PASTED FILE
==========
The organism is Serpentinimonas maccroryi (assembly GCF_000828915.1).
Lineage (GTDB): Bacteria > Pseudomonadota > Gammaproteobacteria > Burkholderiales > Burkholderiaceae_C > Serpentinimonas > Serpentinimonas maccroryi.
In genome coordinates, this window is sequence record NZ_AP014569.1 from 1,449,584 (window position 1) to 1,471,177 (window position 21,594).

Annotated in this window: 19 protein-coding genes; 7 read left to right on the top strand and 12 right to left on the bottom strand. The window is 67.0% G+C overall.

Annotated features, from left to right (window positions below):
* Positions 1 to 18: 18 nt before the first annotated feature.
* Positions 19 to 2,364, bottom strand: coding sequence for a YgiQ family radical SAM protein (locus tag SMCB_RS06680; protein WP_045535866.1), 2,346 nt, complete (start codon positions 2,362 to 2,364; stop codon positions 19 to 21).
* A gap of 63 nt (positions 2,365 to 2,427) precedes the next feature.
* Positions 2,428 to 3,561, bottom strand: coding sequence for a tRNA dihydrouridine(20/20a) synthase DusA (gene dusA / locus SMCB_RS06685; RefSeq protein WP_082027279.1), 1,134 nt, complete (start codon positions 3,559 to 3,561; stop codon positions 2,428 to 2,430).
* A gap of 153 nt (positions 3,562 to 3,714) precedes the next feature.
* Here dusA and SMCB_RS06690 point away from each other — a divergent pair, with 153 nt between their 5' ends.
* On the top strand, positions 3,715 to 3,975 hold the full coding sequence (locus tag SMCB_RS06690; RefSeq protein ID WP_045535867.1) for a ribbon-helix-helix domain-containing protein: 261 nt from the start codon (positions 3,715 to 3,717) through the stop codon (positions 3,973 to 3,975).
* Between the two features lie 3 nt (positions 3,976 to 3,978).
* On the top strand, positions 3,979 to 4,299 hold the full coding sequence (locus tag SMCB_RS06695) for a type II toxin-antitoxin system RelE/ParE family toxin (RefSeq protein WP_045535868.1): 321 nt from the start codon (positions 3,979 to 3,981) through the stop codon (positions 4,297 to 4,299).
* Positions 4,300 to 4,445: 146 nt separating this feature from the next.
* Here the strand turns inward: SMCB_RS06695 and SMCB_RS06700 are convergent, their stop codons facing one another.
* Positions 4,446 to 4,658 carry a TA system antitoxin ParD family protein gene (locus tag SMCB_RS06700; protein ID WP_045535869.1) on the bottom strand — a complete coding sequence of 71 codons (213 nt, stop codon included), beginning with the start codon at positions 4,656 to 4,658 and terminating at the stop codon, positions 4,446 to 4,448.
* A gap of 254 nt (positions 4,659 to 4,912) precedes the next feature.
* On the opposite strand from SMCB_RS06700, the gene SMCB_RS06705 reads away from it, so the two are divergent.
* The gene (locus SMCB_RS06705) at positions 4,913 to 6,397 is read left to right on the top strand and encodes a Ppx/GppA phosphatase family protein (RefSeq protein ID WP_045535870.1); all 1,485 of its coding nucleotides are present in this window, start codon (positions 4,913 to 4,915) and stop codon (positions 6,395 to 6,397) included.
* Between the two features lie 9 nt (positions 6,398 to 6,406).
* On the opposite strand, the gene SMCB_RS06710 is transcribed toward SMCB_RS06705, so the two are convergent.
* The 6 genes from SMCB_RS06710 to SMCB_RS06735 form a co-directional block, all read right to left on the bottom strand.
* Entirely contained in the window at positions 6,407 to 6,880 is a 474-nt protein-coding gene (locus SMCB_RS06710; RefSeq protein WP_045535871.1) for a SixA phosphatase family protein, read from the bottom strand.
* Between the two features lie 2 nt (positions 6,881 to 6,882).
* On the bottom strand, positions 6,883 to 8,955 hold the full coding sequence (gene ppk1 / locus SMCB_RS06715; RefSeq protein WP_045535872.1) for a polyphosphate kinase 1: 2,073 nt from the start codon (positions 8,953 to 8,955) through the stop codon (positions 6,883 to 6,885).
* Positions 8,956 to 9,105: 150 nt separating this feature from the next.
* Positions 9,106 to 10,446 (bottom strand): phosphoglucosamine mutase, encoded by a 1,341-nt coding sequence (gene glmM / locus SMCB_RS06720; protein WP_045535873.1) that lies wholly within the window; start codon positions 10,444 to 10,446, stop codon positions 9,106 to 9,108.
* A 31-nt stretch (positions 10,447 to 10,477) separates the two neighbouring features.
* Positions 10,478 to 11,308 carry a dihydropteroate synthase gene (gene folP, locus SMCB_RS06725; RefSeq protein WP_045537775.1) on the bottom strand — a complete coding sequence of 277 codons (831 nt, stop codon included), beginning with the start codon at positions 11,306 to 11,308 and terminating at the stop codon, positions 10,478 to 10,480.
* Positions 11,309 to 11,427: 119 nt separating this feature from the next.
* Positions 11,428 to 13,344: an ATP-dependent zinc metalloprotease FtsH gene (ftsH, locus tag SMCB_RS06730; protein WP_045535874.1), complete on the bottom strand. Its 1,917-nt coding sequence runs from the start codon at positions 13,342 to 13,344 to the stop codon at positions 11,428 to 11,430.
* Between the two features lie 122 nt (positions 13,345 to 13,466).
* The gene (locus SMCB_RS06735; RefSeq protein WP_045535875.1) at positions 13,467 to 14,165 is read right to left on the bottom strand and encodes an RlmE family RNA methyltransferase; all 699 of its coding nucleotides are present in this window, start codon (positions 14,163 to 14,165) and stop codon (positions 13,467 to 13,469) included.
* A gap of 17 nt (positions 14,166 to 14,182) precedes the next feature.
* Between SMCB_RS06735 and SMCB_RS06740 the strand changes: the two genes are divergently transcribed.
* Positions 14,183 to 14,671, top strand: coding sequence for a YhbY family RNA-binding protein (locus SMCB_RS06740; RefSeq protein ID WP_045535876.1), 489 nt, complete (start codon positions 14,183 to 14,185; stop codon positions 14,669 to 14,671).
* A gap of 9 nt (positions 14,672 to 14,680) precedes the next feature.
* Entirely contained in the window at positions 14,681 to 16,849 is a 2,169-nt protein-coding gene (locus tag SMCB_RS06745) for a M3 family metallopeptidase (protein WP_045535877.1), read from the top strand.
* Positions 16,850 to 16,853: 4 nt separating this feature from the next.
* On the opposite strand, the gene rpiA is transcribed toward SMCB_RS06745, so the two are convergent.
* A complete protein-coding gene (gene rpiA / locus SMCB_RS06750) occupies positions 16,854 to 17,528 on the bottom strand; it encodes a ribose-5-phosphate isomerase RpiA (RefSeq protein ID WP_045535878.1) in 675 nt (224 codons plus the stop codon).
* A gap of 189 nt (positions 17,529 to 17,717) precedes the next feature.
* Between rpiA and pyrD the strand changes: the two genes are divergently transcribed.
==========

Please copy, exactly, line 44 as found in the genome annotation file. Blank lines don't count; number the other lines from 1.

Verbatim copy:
* Between rpiA and pyrD the strand changes: the two genes are divergently transcribed.